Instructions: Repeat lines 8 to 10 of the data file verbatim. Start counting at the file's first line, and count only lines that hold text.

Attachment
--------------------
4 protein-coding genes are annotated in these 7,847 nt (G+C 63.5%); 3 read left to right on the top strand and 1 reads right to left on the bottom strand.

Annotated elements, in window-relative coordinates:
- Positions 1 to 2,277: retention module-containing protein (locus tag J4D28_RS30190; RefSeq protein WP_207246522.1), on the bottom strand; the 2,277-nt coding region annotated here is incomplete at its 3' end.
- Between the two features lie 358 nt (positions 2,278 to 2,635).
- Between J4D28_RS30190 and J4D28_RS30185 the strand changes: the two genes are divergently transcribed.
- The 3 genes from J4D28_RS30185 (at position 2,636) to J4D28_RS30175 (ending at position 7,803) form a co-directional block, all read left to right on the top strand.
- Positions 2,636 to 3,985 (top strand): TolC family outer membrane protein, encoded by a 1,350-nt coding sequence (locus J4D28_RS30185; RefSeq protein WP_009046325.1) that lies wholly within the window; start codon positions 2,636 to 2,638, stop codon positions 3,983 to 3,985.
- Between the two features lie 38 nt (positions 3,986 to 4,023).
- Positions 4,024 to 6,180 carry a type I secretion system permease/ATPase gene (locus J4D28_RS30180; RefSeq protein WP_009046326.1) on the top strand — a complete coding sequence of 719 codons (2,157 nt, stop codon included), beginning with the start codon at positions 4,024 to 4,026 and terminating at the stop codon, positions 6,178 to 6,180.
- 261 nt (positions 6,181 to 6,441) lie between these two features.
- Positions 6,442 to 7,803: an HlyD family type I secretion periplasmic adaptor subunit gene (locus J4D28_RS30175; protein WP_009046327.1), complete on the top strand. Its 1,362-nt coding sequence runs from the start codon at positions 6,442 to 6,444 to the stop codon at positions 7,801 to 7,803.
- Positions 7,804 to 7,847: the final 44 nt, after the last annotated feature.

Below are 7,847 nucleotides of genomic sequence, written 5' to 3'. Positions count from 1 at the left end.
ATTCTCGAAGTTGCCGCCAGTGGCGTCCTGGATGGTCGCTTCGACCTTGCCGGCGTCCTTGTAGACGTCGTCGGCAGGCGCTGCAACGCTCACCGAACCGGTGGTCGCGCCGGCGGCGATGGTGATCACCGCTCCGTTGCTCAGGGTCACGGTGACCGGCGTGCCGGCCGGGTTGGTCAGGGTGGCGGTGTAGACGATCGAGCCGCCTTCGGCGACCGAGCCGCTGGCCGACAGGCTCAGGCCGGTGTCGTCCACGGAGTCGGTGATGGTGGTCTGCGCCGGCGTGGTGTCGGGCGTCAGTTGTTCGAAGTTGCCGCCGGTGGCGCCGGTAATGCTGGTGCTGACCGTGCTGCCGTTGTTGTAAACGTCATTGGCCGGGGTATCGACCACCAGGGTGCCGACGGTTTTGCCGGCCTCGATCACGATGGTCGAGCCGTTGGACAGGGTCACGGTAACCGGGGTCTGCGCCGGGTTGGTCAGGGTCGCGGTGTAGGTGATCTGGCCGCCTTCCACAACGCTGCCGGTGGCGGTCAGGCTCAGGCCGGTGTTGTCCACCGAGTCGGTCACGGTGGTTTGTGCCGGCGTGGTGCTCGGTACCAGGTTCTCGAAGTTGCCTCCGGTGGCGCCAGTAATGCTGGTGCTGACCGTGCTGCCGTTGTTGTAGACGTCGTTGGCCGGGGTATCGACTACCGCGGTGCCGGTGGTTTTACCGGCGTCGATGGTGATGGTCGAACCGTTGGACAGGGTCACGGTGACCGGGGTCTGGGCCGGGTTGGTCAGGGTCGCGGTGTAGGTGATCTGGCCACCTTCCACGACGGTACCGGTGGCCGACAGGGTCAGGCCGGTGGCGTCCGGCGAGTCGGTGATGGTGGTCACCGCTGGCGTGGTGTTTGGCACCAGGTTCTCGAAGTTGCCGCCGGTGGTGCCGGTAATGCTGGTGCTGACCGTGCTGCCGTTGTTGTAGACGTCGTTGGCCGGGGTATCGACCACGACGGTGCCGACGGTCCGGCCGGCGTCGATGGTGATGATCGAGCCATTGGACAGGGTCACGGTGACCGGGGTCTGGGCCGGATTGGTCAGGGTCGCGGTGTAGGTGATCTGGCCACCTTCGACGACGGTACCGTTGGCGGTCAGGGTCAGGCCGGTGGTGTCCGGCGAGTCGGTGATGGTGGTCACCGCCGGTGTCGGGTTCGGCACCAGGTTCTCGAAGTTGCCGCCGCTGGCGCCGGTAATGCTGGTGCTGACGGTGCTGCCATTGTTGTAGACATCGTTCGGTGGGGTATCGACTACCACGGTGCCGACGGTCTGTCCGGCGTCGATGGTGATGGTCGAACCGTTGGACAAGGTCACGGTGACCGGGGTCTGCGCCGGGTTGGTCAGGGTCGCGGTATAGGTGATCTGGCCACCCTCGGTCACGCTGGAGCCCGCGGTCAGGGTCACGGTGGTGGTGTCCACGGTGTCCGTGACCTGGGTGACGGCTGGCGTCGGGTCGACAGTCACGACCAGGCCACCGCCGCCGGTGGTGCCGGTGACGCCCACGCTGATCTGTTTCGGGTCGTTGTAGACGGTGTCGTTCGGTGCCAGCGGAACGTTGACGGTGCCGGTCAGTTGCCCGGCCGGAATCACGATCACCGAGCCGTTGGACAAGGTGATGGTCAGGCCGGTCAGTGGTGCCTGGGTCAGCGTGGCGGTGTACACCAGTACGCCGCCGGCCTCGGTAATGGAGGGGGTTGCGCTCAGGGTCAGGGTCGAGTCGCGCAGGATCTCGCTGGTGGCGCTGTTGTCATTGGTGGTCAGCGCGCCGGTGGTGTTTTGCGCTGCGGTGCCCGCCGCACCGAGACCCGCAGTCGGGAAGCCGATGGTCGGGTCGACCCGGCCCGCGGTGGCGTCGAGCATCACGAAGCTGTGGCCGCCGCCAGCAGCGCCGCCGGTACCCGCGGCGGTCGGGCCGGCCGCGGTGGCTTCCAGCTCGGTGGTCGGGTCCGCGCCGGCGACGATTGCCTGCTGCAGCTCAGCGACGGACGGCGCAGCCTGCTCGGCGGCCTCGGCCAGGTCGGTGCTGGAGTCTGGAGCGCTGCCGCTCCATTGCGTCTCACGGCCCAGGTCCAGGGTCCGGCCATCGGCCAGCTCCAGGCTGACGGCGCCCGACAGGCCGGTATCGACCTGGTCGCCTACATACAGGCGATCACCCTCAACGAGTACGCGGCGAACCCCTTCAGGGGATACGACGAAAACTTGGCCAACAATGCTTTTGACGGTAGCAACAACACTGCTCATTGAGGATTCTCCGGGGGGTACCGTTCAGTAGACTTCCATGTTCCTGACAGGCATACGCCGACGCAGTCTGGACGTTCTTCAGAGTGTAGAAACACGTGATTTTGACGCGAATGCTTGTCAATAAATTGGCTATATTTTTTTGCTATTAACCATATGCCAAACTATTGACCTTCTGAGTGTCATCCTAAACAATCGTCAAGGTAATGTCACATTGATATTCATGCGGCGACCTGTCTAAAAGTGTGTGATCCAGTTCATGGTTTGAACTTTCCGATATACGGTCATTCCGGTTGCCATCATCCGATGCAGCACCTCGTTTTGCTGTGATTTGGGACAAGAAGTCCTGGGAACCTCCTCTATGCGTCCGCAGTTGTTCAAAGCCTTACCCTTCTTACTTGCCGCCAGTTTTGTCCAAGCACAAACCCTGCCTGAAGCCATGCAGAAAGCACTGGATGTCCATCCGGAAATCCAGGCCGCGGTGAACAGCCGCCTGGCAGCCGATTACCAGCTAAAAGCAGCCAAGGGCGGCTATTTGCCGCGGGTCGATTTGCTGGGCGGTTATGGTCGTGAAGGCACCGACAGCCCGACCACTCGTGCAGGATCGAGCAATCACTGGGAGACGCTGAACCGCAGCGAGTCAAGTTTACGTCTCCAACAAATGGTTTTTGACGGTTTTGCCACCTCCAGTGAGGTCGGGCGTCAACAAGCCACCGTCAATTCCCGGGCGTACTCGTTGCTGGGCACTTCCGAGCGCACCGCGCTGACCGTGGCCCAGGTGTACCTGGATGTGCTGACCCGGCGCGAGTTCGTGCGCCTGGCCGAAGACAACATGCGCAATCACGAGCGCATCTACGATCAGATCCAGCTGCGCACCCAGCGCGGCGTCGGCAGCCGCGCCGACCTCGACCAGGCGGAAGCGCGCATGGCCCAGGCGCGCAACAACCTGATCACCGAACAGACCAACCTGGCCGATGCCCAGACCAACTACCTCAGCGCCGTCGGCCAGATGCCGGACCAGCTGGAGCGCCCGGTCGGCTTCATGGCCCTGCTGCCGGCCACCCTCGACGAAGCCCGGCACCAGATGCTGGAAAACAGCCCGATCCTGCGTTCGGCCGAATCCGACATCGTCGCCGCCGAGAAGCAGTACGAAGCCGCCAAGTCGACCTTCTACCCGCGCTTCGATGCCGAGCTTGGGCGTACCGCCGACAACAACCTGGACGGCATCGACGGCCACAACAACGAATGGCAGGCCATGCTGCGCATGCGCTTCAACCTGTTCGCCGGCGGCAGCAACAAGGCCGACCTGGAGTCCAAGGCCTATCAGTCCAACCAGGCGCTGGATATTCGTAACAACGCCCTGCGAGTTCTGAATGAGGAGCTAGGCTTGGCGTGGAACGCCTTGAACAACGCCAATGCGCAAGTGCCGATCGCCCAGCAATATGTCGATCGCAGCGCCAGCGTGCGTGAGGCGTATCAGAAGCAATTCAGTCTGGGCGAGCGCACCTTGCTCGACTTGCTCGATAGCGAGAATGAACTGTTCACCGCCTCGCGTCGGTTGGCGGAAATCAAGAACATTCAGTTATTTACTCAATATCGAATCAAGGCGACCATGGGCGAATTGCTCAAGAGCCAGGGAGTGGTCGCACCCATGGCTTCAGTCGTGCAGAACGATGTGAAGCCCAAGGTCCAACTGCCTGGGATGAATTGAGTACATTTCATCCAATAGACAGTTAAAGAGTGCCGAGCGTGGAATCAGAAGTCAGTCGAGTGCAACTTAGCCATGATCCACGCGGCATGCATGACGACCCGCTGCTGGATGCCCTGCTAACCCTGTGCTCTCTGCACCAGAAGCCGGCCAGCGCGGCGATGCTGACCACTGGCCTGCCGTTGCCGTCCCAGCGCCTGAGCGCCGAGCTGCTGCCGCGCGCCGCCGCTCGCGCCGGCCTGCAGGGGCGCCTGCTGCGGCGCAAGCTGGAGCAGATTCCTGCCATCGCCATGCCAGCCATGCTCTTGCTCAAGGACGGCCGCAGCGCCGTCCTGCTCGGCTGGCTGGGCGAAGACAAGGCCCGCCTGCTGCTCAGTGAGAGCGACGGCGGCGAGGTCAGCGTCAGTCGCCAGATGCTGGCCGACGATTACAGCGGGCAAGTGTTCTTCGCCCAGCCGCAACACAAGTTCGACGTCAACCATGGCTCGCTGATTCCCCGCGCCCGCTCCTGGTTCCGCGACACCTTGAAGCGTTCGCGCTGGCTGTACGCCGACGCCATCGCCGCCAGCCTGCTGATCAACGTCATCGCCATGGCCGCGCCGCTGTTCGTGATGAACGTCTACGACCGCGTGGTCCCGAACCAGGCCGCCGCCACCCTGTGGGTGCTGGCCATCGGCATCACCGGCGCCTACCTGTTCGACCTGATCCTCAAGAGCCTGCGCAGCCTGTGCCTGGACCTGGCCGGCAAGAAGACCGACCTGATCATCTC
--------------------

- Between the two features lie 38 nt (positions 3,986 to 4,023).
- Positions 4,024 to 6,180 carry a type I secretion system permease/ATPase gene (locus J4D28_RS30180; RefSeq protein WP_009046326.1) on the top strand — a complete coding sequence of 719 codons (2,157 nt, stop codon included), beginning with the start codon at positions 4,024 to 4,026 and terminating at the stop codon, positions 6,178 to 6,180.
- 261 nt (positions 6,181 to 6,441) lie between these two features.